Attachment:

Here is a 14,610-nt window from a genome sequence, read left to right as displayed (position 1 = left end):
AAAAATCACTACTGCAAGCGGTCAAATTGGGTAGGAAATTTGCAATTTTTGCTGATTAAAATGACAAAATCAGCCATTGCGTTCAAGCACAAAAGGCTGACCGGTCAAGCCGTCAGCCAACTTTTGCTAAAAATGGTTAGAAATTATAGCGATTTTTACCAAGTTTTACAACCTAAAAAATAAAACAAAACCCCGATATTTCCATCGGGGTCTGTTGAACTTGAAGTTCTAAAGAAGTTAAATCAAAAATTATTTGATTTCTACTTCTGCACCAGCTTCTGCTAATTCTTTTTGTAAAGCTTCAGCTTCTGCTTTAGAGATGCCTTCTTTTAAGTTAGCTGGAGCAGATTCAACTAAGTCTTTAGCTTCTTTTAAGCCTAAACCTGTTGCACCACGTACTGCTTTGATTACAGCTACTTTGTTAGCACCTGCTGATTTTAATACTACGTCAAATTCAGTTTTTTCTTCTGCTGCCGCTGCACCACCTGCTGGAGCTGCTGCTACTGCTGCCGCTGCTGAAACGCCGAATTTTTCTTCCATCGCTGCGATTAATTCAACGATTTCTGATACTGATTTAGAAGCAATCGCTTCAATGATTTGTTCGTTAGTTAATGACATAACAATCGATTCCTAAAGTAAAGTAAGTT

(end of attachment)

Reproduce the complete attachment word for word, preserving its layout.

Here is a 14,610-nt window from a genome sequence, read left to right as displayed (position 1 = left end):
AAAAATCACTACTGCAAGCGGTCAAATTGGGTAGGAAATTTGCAATTTTTGCTGATTAAAATGACAAAATCAGCCATTGCGTTCAAGCACAAAAGGCTGACCGGTCAAGCCGTCAGCCAACTTTTGCTAAAAATGGTTAGAAATTATAGCGATTTTTACCAAGTTTTACAACCTAAAAAATAAAACAAAACCCCGATATTTCCATCGGGGTCTGTTGAACTTGAAGTTCTAAAGAAGTTAAATCAAAAATTATTTGATTTCTACTTCTGCACCAGCTTCTGCTAATTCTTTTTGTAAAGCTTCAGCTTCTGCTTTAGAGATGCCTTCTTTTAAGTTAGCTGGAGCAGATTCAACTAAGTCTTTAGCTTCTTTTAAGCCTAAACCTGTTGCACCACGTACTGCTTTGATTACAGCTACTTTGTTAGCACCTGCTGATTTTAATACTACGTCAAATTCAGTTTTTTCTTCTGCTGCCGCTGCACCACCTGCTGGAGCTGCTGCTACTGCTGCCGCTGCTGAAACGCCGAATTTTTCTTCCATCGCTGCGATTAATTCAACGATTTCTGATACTGATTTAGAAGCAATCGCTTCAATGATTTGTTCGTTAGTTAATGACATAACAATCGATTCCTAAAGTAAAGTAAGTT